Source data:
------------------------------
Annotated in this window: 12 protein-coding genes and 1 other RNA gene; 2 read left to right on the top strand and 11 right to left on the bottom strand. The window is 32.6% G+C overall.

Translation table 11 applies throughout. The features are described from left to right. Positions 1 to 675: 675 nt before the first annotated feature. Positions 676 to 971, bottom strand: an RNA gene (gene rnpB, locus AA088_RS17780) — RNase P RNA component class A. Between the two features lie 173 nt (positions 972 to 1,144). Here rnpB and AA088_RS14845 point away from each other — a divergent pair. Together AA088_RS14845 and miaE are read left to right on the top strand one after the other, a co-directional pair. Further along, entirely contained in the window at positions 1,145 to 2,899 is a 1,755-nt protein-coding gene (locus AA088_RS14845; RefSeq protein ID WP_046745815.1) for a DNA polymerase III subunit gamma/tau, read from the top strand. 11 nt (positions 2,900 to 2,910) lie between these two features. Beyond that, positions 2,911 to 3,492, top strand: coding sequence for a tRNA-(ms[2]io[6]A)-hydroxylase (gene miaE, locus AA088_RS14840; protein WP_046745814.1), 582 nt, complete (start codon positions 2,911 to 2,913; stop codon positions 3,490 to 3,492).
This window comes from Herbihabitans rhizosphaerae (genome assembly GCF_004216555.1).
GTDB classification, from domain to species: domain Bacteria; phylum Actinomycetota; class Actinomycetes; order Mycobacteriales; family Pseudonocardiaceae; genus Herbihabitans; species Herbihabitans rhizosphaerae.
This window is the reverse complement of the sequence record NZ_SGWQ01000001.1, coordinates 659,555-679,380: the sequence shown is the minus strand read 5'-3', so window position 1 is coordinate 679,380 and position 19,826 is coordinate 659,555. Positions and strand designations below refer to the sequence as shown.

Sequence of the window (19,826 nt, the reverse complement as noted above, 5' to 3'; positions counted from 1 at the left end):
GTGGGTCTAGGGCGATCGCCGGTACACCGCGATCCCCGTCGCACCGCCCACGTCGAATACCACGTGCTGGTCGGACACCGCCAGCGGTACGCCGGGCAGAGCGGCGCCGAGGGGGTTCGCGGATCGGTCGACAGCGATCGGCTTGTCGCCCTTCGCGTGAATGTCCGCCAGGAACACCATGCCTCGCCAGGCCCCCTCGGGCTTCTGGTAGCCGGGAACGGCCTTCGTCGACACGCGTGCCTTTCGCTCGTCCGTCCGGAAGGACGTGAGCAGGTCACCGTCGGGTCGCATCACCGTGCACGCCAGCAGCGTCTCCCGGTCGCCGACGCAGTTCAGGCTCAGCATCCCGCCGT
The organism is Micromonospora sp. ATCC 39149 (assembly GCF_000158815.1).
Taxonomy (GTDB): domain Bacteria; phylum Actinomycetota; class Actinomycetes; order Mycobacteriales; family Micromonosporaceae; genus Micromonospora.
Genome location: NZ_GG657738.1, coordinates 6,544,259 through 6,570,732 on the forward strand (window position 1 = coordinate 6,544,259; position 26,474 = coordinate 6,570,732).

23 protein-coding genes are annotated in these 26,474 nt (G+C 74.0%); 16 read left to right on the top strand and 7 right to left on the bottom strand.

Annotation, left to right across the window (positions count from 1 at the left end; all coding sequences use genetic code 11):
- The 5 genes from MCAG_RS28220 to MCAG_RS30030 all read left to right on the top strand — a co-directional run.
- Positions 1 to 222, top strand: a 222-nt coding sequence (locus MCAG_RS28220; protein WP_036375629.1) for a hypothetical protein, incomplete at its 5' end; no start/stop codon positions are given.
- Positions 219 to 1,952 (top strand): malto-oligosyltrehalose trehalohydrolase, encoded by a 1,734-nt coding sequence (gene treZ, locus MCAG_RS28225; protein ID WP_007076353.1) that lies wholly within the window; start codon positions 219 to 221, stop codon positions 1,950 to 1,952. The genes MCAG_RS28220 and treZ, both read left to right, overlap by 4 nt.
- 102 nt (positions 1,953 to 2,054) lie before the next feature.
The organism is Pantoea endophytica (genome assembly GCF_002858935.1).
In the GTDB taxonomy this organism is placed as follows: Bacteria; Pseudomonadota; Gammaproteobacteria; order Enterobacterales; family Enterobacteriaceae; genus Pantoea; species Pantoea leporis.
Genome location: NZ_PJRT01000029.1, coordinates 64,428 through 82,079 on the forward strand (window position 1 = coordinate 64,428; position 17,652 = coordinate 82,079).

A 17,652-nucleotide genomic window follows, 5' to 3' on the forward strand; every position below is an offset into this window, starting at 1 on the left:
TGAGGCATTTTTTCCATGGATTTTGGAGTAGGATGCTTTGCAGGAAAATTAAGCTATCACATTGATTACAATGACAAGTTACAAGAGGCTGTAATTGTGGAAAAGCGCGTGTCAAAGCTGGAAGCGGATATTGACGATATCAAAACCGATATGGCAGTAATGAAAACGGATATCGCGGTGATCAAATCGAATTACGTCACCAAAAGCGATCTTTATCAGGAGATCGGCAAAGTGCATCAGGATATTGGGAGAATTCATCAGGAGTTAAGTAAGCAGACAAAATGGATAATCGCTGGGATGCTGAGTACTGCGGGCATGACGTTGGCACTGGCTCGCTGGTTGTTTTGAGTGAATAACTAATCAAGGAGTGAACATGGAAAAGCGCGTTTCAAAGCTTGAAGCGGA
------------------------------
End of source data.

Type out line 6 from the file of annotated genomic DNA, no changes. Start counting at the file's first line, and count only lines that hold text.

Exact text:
Sequence of the window (19,826 nt, the reverse complement as noted above, 5' to 3'; positions counted from 1 at the left end):